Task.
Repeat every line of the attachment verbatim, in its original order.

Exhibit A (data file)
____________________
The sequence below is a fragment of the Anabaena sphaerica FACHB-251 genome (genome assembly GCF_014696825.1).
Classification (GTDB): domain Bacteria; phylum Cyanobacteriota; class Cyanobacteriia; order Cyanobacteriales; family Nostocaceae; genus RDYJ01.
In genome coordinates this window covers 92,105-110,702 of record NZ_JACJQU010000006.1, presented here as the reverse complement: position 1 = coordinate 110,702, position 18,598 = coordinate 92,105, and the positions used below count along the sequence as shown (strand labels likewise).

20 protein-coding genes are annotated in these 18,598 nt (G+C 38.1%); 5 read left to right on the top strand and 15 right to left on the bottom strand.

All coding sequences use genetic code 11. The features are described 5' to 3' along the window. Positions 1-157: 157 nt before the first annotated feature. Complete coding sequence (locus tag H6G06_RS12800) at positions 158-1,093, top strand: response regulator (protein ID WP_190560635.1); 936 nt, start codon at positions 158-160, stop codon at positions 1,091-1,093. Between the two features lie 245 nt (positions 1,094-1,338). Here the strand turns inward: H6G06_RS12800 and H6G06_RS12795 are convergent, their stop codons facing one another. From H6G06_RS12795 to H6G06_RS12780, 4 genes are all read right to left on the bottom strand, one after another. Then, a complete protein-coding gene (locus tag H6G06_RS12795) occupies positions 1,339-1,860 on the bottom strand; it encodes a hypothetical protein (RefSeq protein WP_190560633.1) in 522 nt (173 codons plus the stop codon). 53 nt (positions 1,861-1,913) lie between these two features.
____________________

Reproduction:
The sequence below is a fragment of the Anabaena sphaerica FACHB-251 genome (genome assembly GCF_014696825.1).
Classification (GTDB): domain Bacteria; phylum Cyanobacteriota; class Cyanobacteriia; order Cyanobacteriales; family Nostocaceae; genus RDYJ01.
In genome coordinates this window covers 92,105-110,702 of record NZ_JACJQU010000006.1, presented here as the reverse complement: position 1 = coordinate 110,702, position 18,598 = coordinate 92,105, and the positions used below count along the sequence as shown (strand labels likewise).

20 protein-coding genes are annotated in these 18,598 nt (G+C 38.1%); 5 read left to right on the top strand and 15 right to left on the bottom strand.

All coding sequences use genetic code 11. The features are described 5' to 3' along the window. Positions 1-157: 157 nt before the first annotated feature. Complete coding sequence (locus tag H6G06_RS12800) at positions 158-1,093, top strand: response regulator (protein ID WP_190560635.1); 936 nt, start codon at positions 158-160, stop codon at positions 1,091-1,093. Between the two features lie 245 nt (positions 1,094-1,338). Here the strand turns inward: H6G06_RS12800 and H6G06_RS12795 are convergent, their stop codons facing one another. From H6G06_RS12795 to H6G06_RS12780, 4 genes are all read right to left on the bottom strand, one after another. Then, a complete protein-coding gene (locus tag H6G06_RS12795) occupies positions 1,339-1,860 on the bottom strand; it encodes a hypothetical protein (RefSeq protein WP_190560633.1) in 522 nt (173 codons plus the stop codon). 53 nt (positions 1,861-1,913) lie between these two features.